How My Family Shaped My Feminism



I would not describe my family as “progressive.” A good majority of my family is from the South and conservative values permeated my childhood experience. However, unbeknownst to them, a few of my family members have had a key role in defining how I identify and perform my feminism. I  would like to dedicate today’s post to those family members that emphasized feminist values far before my first “Women and Gender Studies” class. I wouldn’t be where I am today without them.


My Feminist Father



First, I’d like to discuss my dad. His interest in feminism is zilch to none, but he doesn’t realize the profound impact he has played on mine. His primary role in supporting “my feminism” has been his relentless dedication to my education. From a young age, he  emphasized to me the importance of education. There was never any question that I would continue my education to college and he made saving for that a priority. This is not an opportunity I have taken for granted. This emphasis on education never felt like misguided pressure. He instilled in me the importance of education from a young age as a means to independently support myself. He never doubted my ability to excel in classes, regardless of their subject matter, and always encouraged me to do my best. His belief in my abilities helped to cultivate a strong passion and confidence in my academic pursuits.

In addition to this, my dad has always stressed the importance of exercise and sports to me. This may sound annoying initially, but as a result of this, I have learned to appreciate the value in taking care of myself physically and mentally through physical activity. He never discouraged me from doing conventionally “feminine” activities but encouraged a diversity of experiences that I know made me a much more well-rounded person.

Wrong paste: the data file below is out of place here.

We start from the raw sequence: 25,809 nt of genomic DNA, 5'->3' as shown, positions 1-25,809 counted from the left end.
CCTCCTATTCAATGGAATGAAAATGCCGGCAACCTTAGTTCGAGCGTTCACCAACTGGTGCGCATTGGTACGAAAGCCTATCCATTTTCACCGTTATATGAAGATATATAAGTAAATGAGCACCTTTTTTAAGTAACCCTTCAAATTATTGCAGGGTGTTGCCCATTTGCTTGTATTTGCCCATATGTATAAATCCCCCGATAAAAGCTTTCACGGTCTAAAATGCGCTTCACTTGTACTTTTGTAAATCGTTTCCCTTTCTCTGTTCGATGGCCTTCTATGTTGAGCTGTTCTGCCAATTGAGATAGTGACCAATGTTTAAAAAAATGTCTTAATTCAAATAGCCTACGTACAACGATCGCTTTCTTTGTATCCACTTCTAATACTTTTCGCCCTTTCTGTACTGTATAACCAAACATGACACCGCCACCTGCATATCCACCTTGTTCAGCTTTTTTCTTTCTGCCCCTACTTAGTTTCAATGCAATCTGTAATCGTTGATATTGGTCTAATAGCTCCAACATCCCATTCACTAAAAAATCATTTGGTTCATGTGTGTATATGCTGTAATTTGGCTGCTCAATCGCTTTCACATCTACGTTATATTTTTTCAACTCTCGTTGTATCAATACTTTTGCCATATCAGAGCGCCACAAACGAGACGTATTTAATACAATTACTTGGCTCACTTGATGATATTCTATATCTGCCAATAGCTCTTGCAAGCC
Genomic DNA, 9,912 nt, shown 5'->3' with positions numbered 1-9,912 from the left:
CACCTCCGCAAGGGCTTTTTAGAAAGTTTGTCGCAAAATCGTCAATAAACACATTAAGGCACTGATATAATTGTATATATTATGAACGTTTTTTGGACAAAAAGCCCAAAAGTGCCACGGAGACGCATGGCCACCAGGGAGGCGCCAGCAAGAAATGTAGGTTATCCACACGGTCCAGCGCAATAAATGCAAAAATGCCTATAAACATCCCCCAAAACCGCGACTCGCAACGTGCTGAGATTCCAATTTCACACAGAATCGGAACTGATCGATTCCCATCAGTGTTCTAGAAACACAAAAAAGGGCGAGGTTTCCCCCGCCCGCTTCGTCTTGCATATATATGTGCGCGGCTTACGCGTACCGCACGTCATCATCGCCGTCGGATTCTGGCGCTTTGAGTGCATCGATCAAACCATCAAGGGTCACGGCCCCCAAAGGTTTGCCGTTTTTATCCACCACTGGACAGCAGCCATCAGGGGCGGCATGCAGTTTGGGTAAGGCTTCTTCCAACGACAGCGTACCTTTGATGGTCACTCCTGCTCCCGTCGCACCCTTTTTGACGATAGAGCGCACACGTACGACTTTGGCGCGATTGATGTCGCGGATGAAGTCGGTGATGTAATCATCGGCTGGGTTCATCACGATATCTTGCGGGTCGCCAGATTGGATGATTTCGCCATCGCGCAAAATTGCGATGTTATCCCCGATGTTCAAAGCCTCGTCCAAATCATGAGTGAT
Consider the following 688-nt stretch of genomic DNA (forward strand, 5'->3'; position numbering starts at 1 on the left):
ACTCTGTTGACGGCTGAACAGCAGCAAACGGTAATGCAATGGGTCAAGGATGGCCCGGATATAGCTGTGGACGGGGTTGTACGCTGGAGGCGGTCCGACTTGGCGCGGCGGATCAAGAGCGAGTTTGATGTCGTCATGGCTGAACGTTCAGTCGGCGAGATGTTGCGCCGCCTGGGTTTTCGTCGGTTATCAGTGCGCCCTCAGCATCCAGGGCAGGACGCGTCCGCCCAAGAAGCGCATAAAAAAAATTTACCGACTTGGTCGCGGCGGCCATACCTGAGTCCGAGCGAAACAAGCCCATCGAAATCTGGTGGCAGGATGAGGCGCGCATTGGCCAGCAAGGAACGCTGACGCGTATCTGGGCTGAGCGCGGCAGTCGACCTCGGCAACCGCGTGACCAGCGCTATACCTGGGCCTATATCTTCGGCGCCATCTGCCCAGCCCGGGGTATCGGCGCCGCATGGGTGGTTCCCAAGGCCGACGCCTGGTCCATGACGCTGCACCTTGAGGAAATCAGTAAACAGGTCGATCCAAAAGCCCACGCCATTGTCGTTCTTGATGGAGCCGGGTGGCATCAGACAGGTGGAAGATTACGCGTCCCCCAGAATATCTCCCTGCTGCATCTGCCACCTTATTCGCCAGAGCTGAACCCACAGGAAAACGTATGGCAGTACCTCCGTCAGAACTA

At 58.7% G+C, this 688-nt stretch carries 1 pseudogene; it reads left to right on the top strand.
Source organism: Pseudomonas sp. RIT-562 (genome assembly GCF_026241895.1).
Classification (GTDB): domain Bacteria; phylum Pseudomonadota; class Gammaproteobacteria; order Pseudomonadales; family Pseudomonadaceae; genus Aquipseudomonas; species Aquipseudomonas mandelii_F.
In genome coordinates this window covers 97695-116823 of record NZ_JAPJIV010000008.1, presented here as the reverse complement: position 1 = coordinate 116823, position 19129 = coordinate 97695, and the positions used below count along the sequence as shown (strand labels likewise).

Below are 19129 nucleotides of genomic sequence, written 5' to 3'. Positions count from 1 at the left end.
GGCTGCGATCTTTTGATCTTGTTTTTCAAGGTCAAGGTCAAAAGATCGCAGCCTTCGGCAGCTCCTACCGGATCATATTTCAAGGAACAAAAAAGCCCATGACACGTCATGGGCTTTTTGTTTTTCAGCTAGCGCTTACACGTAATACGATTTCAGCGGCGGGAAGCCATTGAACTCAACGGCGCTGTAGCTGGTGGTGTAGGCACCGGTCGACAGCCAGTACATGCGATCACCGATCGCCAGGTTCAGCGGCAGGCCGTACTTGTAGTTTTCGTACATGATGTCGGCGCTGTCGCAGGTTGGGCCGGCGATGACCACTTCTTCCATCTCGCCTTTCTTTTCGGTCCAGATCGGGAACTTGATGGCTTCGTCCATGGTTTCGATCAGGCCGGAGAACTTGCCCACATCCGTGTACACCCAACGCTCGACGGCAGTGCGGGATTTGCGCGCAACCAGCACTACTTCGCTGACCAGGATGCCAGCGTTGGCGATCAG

Gender-Bending Grandma



Secondly, I’d like to talk about my grandmother and the many ways she shaped my feminism. Before I was born, she supported two children as a single mother, while earning her college degree. As someone currently earning their college degree, I continually admire her tenacity and strength in navigating this challenge. Growing up, I witnessed my grandmother’s thriving career in which she enjoyed a highly respected position in her workplace. She worked with other women that were similarly motivated and I believe witnessing these strong role models gave me confidence in my ability to create a strong career for myself. I have a respect and appreciation for the hard work that it takes to be a woman in the workplace, because of my grandmother.

In addition to helping foster my career goals, my grandmother always supported my uniqueness as an individual. Throughout all my phases of adolescence, she encouraged me to be unapologetically myself and continues to do so to this day. Lastly, my grandmother has always encouraged the practice of self-care. She’s the first person to tell me to go home and rest when I’m feeling overwhelmed. As Bitch Media’s podcast, “Popaganda” points out, self-care is often overlooked among fellow feminists and I’m grateful that the value of self-care was stressed to me from a young age.

Sisterly Supporter



My younger sister is nine years younger than me. Despite this, I often find myself astounded by her wisdom. One incident, in particular, has stuck with me. I remember once complaining to her about the mistreatment of a high school boyfriend, something along the lines of, “He ignores me when we’re at school.” To this complaint. she simply responded, “If he’s not nice to you, don’t talk to him.” While this may seem like an inconsequential, maybe even obvious suggestion, it was a crucial reminder that I constantly return to in my life when reflecting on the behavior of my partners. If you feel you are being mistreated, do something to rectify the situation! An important part of my feminism is surrounding myself with people that support and encourage me and her simple advice served as a reminder for that practice. So while it may surprise some, my mantra for self-respect is directly derived from the words of seven-year-old girl.

It doesn’t require a gender-neutral environment to raise a child who values respect for others and themselves. Self-respect, self-care, and diverse experiences should be incorporated into everyone’s lives and I’m grateful for family members who showed me the importance of these practices. I encourage you to reflect on the feminist influences in your own family, and thank those that made you the feminist you are today!




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